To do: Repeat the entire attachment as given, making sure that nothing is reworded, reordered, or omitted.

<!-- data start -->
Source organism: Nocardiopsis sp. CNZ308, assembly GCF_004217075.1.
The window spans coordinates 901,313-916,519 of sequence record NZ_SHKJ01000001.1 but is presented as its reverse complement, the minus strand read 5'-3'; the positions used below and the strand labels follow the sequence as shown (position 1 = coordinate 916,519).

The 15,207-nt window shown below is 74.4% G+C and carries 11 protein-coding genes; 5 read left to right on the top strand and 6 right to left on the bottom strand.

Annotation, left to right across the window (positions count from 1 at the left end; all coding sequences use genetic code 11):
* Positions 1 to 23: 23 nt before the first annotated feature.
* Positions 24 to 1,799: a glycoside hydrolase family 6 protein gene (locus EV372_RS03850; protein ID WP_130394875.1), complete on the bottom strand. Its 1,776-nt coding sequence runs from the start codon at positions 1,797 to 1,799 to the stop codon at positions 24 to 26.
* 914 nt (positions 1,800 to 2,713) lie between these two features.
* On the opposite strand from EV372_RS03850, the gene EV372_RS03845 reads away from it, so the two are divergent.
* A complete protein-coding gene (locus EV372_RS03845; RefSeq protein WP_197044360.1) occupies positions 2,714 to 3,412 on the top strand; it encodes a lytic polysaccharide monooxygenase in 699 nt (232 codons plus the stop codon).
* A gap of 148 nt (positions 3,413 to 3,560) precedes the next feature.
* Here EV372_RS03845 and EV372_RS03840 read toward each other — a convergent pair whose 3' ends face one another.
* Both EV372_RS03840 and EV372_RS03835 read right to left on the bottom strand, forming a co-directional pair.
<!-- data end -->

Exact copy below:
Source organism: Nocardiopsis sp. CNZ308, assembly GCF_004217075.1.
The window spans coordinates 901,313-916,519 of sequence record NZ_SHKJ01000001.1 but is presented as its reverse complement, the minus strand read 5'-3'; the positions used below and the strand labels follow the sequence as shown (position 1 = coordinate 916,519).

The 15,207-nt window shown below is 74.4% G+C and carries 11 protein-coding genes; 5 read left to right on the top strand and 6 right to left on the bottom strand.

Annotation, left to right across the window (positions count from 1 at the left end; all coding sequences use genetic code 11):
* Positions 1 to 23: 23 nt before the first annotated feature.
* Positions 24 to 1,799: a glycoside hydrolase family 6 protein gene (locus EV372_RS03850; protein ID WP_130394875.1), complete on the bottom strand. Its 1,776-nt coding sequence runs from the start codon at positions 1,797 to 1,799 to the stop codon at positions 24 to 26.
* 914 nt (positions 1,800 to 2,713) lie between these two features.
* On the opposite strand from EV372_RS03850, the gene EV372_RS03845 reads away from it, so the two are divergent.
* A complete protein-coding gene (locus EV372_RS03845; RefSeq protein WP_197044360.1) occupies positions 2,714 to 3,412 on the top strand; it encodes a lytic polysaccharide monooxygenase in 699 nt (232 codons plus the stop codon).
* A gap of 148 nt (positions 3,413 to 3,560) precedes the next feature.
* Here EV372_RS03845 and EV372_RS03840 read toward each other — a convergent pair whose 3' ends face one another.
* Both EV372_RS03840 and EV372_RS03835 read right to left on the bottom strand, forming a co-directional pair.